Mutagenic toxicity, also called mutagenicity, can be assessed by various test systems. It is a property of high public concern because it has a close relationship with carcinogenicity and, in the case of germ cell mutations, with reproductive toxicity [1]. For assessing the potential of a chemical to be toxic, a significant breakthrough was the creation of cheap and short-term alternatives to the rodent bioassay, the main tool of the research on chemical carcinogens. With this intent, Bruce Ames created a series of genetically engineered Salmonella Typhimurium bacterial strains, each strain being sensitive to a specific class of chemical carcinogens [2]. As discussed in other papers [3], the estimated inter-laboratory reproducibility of this in vitro test is about 85%. This observation will be taken into account in the conclusive discussion. Alongside classical experiments for assessing toxicity, the use of computational tools is gaining more and more interest in the scientific community and in the industrial world as accompaniment to or replacement of existing techniques. Whereas animal tests are very expensive and time consuming, high throughput computational approaches, otherwise known as in silico models, are broadening the horizons of experimental sciences: with increasing sophistication of such models, we are increasingly moving from experiments to simulations [4].

In the in silico branch of the hazard estimation field, a common technique consists of putting into practice the Structure-Activity Relationship principle in either a qualitative or a quantitative way. The qualitative approach (SAR) may simply consist of the automated detection, in a structural representation of the compound, of particular fragments known to be a main determinant of the toxic property under investigation. In the mutagenicity/carcinogenicity domain, the key contribution in the definition of such toxicophores comes from Ashby's studies in the 80s [5]. Grounding his work on the electrophilicity theory of chemical carcinogenesis developed by Miller and Miller [6, 7], which correlates the electrophiles presence (like halogenated aliphatic or aromatic nitro substructures) to genotoxic carcinogenicity, Ashby compiled a list of 19 structural alerts for DNA reactivity. Subsequent efforts have built on the knowledge collected by Ashby to derive more specific rules, such as reported in the more recent work of Kazius and coworkers [8] whereby the cognition of the mechanism of action is joined to statistical criteria.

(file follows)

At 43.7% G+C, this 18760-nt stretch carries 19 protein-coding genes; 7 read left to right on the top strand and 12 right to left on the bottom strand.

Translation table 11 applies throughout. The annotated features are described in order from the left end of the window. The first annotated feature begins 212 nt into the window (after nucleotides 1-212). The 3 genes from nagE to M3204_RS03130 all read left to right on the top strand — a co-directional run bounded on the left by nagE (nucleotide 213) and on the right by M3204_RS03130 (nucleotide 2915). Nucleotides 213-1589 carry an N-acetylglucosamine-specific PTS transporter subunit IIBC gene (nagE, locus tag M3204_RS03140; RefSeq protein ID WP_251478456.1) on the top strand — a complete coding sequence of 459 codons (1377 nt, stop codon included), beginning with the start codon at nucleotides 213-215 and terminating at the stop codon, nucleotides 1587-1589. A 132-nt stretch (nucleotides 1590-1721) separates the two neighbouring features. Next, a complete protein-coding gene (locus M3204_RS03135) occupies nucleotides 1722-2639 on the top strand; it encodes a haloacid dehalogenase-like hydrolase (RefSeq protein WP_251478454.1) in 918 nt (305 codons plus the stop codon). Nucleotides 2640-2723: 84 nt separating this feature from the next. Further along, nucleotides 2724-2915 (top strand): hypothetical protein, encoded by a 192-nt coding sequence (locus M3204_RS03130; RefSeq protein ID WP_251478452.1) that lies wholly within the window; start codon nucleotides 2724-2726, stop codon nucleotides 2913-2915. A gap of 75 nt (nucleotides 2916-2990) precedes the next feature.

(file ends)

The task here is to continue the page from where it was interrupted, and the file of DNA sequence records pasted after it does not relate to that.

In other cases, when the physicochemical properties or structural information of chemicals and their potency are numerically quantified, it is possible to search for a mathematical correlation between the chemical's properties and its biological activity, i.e., the quantitative (QSAR) approach. These computed properties are referred to as molecular descriptors [9] and their computation can be carried out by many software packages (mainly commercial) starting from the structural representation, even for those chemicals not yet synthesised. Therefore, with a machine learning algorithm, the study of interactions between molecules and living organisms can be approached like a data mining problem.